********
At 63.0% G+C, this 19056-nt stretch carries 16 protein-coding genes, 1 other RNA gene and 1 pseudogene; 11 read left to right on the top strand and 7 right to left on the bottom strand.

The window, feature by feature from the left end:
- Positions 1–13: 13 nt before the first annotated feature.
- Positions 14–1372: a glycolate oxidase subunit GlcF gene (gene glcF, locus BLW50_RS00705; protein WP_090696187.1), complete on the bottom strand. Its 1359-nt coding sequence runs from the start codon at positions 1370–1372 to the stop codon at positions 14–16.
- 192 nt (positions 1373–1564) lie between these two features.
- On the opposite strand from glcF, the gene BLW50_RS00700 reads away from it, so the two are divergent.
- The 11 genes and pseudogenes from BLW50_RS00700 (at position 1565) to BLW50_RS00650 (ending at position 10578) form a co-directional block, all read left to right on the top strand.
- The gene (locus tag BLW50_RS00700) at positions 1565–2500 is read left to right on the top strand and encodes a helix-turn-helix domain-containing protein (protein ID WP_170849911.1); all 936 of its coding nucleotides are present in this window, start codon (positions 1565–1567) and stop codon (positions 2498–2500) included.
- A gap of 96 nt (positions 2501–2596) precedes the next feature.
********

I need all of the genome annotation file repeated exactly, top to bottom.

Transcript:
At 63.0% G+C, this 19056-nt stretch carries 16 protein-coding genes, 1 other RNA gene and 1 pseudogene; 11 read left to right on the top strand and 7 right to left on the bottom strand.

The window, feature by feature from the left end:
- Positions 1–13: 13 nt before the first annotated feature.
- Positions 14–1372: a glycolate oxidase subunit GlcF gene (gene glcF, locus BLW50_RS00705; protein WP_090696187.1), complete on the bottom strand. Its 1359-nt coding sequence runs from the start codon at positions 1370–1372 to the stop codon at positions 14–16.
- 192 nt (positions 1373–1564) lie between these two features.
- On the opposite strand from glcF, the gene BLW50_RS00700 reads away from it, so the two are divergent.
- The 11 genes and pseudogenes from BLW50_RS00700 (at position 1565) to BLW50_RS00650 (ending at position 10578) form a co-directional block, all read left to right on the top strand.
- The gene (locus tag BLW50_RS00700) at positions 1565–2500 is read left to right on the top strand and encodes a helix-turn-helix domain-containing protein (protein ID WP_170849911.1); all 936 of its coding nucleotides are present in this window, start codon (positions 1565–1567) and stop codon (positions 2498–2500) included.
- A gap of 96 nt (positions 2501–2596) precedes the next feature.